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Universal flu vaccine one step closer

Feeling stuffy and miserable? Forgot your flu jab this year? What you need is a vaccine that will stop flu once and for all – and prospects for one have just got brighter.

A protein touted as flu's Achilles' heel when it was discovered last year has now been tested as a vaccine, and it worked, at least partially, against every version of human flu.

People need to be vaccinated against flu every year. This is because the flu virus is a scam artist: it uses a big, showy surface protein to attract your immune system, then changes it so your immune system won't recognise it next time round. Vaccines must change yearly to match it.

Worse, there are 16 different varieties of this protein, called Hemagglutinin (HA), and immunity to one doesn't work on the others. Pandemics happen when flu swaps one for another, as swine flu did last year.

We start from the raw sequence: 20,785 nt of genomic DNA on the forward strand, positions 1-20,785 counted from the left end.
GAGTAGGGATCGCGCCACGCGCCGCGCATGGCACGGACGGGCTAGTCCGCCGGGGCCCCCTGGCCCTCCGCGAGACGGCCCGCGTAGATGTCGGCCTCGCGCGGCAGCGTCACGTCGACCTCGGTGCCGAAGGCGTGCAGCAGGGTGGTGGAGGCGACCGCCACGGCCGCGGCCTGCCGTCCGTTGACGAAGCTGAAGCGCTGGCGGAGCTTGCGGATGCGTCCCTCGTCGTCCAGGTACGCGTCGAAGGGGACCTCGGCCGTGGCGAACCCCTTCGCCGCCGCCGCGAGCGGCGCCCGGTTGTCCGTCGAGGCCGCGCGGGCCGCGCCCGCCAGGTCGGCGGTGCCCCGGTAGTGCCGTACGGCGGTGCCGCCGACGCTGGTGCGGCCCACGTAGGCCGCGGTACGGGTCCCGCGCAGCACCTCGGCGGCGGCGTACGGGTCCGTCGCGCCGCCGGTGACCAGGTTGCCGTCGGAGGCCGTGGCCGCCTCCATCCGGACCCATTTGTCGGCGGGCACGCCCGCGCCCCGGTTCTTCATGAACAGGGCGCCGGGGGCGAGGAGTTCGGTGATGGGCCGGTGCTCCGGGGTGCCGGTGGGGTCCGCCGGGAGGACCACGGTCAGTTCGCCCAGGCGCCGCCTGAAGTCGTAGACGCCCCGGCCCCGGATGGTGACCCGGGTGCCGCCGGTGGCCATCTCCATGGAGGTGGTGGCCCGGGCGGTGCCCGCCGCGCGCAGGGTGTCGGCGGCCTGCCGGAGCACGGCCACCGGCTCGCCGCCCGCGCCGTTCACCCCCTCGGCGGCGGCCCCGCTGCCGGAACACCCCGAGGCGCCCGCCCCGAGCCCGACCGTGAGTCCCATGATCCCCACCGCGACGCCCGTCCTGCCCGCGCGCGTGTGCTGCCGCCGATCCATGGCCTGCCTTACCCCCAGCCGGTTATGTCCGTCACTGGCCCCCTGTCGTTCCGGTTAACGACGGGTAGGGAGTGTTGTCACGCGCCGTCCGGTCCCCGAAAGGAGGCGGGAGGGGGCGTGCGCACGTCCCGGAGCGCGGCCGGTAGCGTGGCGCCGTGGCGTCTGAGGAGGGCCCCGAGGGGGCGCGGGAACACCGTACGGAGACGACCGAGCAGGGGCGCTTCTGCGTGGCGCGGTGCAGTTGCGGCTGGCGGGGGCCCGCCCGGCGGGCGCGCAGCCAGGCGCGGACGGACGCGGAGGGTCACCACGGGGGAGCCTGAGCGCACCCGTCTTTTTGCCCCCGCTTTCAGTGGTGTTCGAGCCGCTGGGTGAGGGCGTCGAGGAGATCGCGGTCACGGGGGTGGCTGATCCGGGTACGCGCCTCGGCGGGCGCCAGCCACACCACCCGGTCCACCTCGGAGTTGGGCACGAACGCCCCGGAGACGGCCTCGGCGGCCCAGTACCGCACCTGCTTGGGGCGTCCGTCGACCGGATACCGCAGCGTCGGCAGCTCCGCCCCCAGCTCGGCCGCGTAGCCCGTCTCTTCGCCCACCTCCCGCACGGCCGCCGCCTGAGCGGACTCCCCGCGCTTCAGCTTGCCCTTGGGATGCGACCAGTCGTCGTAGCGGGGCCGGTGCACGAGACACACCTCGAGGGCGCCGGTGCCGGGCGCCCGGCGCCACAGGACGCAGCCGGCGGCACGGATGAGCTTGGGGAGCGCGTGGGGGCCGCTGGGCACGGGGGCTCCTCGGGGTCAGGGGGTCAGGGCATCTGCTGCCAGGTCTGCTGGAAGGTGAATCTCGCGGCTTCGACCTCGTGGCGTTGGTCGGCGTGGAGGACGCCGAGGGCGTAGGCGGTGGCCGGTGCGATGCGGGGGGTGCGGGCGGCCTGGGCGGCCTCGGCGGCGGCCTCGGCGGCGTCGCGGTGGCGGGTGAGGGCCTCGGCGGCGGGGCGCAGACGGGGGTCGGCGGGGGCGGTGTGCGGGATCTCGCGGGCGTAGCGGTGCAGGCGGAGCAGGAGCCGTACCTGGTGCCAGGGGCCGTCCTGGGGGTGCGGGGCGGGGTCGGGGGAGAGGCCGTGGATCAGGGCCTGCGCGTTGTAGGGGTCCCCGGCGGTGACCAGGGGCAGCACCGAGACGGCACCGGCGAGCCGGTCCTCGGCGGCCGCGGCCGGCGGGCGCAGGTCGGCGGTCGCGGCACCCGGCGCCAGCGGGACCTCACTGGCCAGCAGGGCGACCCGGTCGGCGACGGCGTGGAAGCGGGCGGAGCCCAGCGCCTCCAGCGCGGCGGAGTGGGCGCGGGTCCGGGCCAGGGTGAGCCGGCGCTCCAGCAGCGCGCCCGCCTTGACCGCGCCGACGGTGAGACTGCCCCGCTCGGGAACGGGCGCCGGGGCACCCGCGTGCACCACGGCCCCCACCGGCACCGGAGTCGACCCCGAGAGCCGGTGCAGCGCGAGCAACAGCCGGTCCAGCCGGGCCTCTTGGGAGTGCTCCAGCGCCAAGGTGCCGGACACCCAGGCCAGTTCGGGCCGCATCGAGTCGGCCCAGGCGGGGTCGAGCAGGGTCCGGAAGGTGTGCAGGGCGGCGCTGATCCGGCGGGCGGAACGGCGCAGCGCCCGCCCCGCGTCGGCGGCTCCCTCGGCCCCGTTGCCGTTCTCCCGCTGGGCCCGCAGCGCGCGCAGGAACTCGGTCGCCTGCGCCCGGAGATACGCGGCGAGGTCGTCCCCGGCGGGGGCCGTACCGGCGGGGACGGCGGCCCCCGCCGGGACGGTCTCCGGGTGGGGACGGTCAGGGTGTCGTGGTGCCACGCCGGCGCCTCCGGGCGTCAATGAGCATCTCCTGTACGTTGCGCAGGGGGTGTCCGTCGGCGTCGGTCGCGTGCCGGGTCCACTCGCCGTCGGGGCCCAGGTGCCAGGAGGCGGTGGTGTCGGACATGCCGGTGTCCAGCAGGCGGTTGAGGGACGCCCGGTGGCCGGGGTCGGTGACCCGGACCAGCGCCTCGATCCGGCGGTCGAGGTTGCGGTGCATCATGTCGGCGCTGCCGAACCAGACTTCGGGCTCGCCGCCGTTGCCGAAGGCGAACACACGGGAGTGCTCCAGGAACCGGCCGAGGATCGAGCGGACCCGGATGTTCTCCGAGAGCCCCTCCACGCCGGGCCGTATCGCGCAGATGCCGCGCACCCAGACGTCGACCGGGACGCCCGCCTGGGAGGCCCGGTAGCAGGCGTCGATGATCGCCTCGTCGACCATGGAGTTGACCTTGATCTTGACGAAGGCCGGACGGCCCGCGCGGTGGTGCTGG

If we could identify a flu protein that the virus can't alter so readily, then we should be able to elicit immunity that recognizes all kinds of flu.

Last year, two groups reported a promising candidate: part of the stalk of the mushroom-shaped HA, a vital bit of viral machinery which doesn't vary much over time or between viruses.

One of those groups, at Scripps Research Institute in la Jolla, California, teamed up with Peter Palese and colleagues at Mount Sinai Medical School in New York to test that protein as a vaccine. They report that 54 amino acids from this bit of the stalk, linked to a protein that attracts immune reactions, induced antibodies that work against viruses from every flu family that attacks people.

These included three pandemic viruses (H1, H2 and H3), three others that attack occasionally (H6, H9 and H7), and the H5N1 bird flu from 2004 – albeit modified to make it less deadly.

Mice were injected with this protein twice, three weeks apart, to allow their immunity to develop. Two weeks after the second injection each mouse was exposed to one type of live flu virus, as were unvaccinated mice.
 
 

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